We arrived in Latvia the next day. This was to be the sixth day in quick succession of port visits and shore excursions, and we were already on sensory overload.
But Riga was a delight and completely stole our hearts, and we just couldn’t get enough of the old town sights.
It was only a short walk from Sea Princess to the old town but we were booked on a ship’s tour and so hopped on the coach conveniently at the bottom of the gangway and set off on a 30 minute orientation by coach.
Flavours of Riga.
This major Baltic seaport rests at the mouth of the Daugava River on the Gulf of Riga and old Riga is a UNESCO World Heritage Site founded in the early 13th century and now it’s an important trading centre.
It was designated the European Capital of Culture in 2014, and the strengths of its attractions made Riga the target of almost countless conquerors. Riga has been ruled by nearly 40 different empires.
During the coach ride around the city we passed buildings in the Venetian Palazzo style, Art Deco and Art Nouveau (Riga is apparently the world’s centre of Art Nouveau architecture).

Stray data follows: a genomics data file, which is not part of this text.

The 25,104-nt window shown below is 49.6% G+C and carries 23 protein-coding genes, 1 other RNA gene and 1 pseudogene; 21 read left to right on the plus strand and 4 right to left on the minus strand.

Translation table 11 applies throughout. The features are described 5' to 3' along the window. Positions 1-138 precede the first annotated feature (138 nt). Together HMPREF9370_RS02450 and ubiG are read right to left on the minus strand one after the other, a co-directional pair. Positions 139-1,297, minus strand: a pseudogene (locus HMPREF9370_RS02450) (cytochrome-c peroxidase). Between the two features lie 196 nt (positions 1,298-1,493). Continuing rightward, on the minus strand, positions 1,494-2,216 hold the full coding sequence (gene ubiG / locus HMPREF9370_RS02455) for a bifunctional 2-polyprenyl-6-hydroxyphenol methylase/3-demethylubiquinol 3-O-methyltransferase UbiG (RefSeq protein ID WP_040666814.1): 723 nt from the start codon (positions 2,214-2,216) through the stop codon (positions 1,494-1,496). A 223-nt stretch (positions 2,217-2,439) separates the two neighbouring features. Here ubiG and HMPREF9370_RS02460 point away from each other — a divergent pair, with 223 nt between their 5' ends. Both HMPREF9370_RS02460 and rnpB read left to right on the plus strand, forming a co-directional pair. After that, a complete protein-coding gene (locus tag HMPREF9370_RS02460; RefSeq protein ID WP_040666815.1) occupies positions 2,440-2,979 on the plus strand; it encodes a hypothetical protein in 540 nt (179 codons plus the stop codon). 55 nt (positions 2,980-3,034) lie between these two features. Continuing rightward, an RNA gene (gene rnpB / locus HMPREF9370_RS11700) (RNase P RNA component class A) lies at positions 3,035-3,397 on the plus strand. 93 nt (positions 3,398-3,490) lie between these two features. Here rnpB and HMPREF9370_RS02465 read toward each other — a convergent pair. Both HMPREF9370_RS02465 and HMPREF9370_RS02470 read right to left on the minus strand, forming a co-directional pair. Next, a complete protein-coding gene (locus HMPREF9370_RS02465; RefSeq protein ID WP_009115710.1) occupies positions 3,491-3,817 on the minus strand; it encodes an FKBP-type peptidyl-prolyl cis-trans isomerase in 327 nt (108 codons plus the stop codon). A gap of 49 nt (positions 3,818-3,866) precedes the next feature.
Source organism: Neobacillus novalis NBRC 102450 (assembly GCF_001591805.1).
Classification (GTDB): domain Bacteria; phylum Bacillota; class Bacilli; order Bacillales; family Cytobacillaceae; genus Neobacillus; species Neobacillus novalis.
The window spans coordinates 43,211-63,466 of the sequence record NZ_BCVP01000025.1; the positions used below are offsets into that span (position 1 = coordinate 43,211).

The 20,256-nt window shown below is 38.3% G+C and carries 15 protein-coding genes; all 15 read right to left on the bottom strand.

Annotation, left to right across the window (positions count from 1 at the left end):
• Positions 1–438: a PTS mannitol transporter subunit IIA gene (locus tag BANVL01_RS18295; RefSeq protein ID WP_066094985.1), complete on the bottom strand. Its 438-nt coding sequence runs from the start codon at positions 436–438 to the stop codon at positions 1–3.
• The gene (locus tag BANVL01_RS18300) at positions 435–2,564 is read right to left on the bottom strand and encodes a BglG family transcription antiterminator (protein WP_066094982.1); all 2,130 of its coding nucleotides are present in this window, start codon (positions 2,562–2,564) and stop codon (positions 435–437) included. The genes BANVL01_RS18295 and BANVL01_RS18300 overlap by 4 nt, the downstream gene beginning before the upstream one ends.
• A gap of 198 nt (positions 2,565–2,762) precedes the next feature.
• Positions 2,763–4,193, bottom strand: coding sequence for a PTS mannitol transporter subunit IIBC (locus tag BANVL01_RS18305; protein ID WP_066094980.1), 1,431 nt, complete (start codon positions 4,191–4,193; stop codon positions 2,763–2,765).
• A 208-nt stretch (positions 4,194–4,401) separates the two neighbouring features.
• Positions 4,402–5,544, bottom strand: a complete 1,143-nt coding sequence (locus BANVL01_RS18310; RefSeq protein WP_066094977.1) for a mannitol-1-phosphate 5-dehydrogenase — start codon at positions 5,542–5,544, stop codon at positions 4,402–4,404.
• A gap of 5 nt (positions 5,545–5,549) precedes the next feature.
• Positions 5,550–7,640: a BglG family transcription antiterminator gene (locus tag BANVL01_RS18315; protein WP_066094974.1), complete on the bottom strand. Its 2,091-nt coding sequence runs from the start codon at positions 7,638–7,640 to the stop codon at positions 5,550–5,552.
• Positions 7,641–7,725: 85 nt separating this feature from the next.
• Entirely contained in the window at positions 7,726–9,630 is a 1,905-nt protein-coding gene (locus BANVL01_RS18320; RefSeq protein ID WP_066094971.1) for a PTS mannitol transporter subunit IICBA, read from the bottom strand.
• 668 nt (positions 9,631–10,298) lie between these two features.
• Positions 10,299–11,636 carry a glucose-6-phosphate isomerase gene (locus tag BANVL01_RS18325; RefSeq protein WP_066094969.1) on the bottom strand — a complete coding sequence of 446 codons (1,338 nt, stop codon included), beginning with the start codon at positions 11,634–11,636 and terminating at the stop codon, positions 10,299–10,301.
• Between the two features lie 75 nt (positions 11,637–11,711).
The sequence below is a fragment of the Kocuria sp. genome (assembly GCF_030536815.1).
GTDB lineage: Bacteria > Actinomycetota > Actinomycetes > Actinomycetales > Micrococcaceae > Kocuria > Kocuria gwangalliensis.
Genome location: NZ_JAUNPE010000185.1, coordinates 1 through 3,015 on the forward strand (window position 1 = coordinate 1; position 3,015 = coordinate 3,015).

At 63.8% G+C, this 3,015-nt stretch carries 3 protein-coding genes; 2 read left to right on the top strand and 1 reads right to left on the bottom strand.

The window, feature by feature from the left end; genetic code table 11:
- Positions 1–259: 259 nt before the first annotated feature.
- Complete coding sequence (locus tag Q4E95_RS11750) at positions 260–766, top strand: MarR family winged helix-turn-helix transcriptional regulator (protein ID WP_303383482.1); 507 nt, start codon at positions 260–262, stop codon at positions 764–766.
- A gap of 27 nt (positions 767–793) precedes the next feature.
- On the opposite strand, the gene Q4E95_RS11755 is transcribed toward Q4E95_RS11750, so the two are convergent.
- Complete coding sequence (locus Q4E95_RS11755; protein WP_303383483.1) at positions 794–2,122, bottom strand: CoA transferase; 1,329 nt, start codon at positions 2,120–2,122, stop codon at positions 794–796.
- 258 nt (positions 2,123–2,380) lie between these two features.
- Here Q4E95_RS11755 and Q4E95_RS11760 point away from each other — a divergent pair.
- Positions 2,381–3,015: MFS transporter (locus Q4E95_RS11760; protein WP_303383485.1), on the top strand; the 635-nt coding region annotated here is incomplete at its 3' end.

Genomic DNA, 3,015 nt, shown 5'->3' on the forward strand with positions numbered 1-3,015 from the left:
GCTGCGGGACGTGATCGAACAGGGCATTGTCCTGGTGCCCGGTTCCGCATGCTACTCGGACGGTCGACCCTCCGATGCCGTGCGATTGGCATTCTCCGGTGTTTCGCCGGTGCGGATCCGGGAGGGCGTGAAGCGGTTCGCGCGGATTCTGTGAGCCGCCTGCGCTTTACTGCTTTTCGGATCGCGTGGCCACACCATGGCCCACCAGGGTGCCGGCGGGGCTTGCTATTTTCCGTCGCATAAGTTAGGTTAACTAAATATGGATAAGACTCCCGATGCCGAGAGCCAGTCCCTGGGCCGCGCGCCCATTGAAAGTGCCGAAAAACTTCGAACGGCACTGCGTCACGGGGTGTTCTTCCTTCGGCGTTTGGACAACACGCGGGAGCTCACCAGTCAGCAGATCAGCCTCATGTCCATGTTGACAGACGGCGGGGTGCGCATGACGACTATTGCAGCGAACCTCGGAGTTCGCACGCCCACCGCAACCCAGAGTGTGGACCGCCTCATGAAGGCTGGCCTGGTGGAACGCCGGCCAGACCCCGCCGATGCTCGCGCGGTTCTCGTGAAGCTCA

We walked around the stunning Freedom Monument spearing into the sky – the symbol of Latvian independence, erected in 1931. The tree stars symbolise the three cultural and historic parts of Latvia. The monument faces westwards from whence freedom came. We enjoyed some beautiful moments standing below contemplating its meaning, admiring its grandeur soaring gracefully into the blue blue sky.
We also passed the previous KGB headquarters, “About which we don’t like to talk,” our guide Zane told us. “If you went in for an ‘interview’, you didn’t come out again.” I didn’t take a photo.
Later in the morning we listened to a street performer, below, who played The Four Seasons by Vivaldi and a piece I only know as Romance – beautiful guitar licks which somehow totally captured the feeling of Riga for us. I’ll post a video to Facebook at a later date.
Easy to navigate
The guided walking tour took us through a maze of streets, and our impressions were of a cultured, sophisticated, easy to get around city with beautiful buildings, uncrowded cobbled streets, and tranquil canal-side banks bathed in watery sunshine.
“7 streets in Riga lead to the main square,” Zane told us. “This always used to be the meeting place, markets are held here, political gatherings take place here too. The defensive walls around the town date back to the early 1200’s.”
The main square was impressive, with dominating buildings which included colourful cafes and the Latvian Radio building.